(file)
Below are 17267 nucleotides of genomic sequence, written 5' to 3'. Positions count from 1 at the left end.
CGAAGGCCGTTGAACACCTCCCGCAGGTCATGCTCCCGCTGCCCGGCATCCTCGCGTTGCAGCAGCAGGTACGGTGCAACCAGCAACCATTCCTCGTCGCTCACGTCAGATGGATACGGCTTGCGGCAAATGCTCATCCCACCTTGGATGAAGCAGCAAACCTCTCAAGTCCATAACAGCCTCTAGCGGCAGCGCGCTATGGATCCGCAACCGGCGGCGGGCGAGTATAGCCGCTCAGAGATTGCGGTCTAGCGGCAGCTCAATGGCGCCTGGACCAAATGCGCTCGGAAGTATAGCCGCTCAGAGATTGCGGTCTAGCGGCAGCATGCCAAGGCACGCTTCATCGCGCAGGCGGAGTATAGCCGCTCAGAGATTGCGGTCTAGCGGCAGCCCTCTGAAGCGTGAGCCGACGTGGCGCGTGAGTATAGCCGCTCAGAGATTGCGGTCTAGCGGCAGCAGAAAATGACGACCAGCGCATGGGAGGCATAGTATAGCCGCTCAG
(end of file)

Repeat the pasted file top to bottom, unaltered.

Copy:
Below are 17267 nucleotides of genomic sequence, written 5' to 3'. Positions count from 1 at the left end.
CGAAGGCCGTTGAACACCTCCCGCAGGTCATGCTCCCGCTGCCCGGCATCCTCGCGTTGCAGCAGCAGGTACGGTGCAACCAGCAACCATTCCTCGTCGCTCACGTCAGATGGATACGGCTTGCGGCAAATGCTCATCCCACCTTGGATGAAGCAGCAAACCTCTCAAGTCCATAACAGCCTCTAGCGGCAGCGCGCTATGGATCCGCAACCGGCGGCGGGCGAGTATAGCCGCTCAGAGATTGCGGTCTAGCGGCAGCTCAATGGCGCCTGGACCAAATGCGCTCGGAAGTATAGCCGCTCAGAGATTGCGGTCTAGCGGCAGCATGCCAAGGCACGCTTCATCGCGCAGGCGGAGTATAGCCGCTCAGAGATTGCGGTCTAGCGGCAGCCCTCTGAAGCGTGAGCCGACGTGGCGCGTGAGTATAGCCGCTCAGAGATTGCGGTCTAGCGGCAGCAGAAAATGACGACCAGCGCATGGGAGGCATAGTATAGCCGCTCAG